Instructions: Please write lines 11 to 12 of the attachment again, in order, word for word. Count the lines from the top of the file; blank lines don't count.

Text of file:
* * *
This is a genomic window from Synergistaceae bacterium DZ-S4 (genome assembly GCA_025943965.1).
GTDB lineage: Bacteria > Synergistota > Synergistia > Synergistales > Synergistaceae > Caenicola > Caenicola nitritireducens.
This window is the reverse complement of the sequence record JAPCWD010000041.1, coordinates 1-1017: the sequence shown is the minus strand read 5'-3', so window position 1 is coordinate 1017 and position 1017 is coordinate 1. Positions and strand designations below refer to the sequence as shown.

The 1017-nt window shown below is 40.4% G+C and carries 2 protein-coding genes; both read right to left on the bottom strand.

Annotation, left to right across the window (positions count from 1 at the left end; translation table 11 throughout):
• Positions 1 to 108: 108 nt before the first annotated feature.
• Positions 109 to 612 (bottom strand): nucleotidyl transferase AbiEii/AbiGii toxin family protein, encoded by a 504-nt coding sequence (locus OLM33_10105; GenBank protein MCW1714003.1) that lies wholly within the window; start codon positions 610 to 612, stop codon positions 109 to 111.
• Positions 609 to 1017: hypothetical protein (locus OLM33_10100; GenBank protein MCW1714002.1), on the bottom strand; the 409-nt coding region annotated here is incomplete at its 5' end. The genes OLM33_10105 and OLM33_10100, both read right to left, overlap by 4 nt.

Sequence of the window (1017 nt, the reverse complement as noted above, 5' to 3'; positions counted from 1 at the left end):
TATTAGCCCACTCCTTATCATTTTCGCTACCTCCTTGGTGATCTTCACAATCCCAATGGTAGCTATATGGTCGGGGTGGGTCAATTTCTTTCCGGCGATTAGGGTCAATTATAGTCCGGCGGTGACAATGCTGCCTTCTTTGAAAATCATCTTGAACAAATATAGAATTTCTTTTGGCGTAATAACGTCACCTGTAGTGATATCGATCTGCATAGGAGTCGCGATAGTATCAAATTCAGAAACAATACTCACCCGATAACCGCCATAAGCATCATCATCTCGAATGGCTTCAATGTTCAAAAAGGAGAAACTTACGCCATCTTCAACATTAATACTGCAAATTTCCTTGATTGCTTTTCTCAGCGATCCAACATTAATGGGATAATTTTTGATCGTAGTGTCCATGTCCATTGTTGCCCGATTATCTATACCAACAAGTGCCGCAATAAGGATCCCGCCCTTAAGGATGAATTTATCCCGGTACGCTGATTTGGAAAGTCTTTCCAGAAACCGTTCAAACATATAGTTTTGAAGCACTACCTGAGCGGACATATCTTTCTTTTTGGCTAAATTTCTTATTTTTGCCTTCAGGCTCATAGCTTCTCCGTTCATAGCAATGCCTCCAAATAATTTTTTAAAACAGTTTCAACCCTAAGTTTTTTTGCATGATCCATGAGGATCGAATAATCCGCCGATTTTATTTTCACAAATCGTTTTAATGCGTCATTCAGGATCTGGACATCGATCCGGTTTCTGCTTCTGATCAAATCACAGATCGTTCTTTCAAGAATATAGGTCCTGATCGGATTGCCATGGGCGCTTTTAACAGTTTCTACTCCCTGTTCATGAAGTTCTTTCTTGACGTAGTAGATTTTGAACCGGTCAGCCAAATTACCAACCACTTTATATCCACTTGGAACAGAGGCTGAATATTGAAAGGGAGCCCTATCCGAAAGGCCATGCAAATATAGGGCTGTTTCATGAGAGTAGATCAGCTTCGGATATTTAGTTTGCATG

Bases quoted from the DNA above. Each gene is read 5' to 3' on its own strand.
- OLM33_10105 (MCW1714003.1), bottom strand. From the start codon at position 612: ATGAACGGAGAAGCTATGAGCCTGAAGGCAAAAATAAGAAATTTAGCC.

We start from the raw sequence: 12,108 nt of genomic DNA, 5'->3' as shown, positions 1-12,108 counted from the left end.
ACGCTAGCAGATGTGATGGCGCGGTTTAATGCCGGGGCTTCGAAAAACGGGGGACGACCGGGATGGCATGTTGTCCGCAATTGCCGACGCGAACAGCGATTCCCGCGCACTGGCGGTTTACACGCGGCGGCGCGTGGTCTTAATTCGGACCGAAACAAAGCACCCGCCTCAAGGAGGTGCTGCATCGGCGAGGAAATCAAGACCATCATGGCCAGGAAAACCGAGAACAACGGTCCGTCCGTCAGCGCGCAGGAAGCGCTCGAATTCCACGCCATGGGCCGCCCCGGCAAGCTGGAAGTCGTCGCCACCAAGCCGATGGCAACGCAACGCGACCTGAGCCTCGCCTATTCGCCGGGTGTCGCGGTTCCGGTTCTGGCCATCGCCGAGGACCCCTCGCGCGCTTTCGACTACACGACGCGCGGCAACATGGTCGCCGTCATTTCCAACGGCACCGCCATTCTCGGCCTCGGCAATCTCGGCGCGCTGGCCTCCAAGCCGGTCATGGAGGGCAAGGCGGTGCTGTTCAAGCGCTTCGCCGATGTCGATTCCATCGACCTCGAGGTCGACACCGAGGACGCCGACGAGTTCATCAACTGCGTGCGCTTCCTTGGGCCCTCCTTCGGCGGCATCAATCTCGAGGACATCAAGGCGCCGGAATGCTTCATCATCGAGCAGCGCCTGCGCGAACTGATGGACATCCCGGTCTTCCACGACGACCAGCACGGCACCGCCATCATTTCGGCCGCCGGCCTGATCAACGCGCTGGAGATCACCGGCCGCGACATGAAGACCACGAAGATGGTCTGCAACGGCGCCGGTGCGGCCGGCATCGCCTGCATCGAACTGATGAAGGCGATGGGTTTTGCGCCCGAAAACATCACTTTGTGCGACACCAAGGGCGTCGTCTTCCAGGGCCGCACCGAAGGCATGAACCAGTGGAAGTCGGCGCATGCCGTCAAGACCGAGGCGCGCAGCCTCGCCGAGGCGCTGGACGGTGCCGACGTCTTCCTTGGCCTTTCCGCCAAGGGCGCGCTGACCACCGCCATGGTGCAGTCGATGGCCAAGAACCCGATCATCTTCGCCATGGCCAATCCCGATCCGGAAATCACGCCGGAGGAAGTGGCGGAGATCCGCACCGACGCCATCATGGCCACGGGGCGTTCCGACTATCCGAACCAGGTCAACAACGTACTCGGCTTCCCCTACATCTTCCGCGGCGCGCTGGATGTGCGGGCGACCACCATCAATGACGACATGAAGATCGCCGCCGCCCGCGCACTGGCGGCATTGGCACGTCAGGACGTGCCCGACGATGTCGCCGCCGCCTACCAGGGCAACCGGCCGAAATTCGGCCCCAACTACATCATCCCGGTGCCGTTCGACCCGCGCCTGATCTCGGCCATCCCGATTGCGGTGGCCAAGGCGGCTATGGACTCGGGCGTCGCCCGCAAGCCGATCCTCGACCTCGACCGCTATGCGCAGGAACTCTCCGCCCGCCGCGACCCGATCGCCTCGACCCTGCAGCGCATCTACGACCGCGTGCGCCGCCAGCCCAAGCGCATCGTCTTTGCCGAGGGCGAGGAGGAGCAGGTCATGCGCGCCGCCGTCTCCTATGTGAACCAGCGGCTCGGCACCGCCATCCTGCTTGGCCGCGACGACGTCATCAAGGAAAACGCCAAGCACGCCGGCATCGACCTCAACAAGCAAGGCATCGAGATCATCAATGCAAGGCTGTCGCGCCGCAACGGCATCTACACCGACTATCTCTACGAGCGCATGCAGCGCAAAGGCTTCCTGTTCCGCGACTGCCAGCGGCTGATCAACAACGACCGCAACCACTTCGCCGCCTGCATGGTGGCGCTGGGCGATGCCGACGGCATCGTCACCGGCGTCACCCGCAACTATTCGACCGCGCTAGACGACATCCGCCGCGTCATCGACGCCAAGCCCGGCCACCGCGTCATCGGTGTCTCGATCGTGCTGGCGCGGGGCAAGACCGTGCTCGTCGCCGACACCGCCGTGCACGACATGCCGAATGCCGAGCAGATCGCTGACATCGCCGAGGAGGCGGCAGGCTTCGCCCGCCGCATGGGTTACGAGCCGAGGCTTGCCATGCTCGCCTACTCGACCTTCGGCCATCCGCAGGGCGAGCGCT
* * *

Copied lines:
Bases quoted from the DNA above. Each gene is read 5' to 3' on its own strand.
- OLM33_10105 (MCW1714003.1), bottom strand. From the start codon at position 612: ATGAACGGAGAAGCTATGAGCCTGAAGGCAAAAATAAGAAATTTAGCC.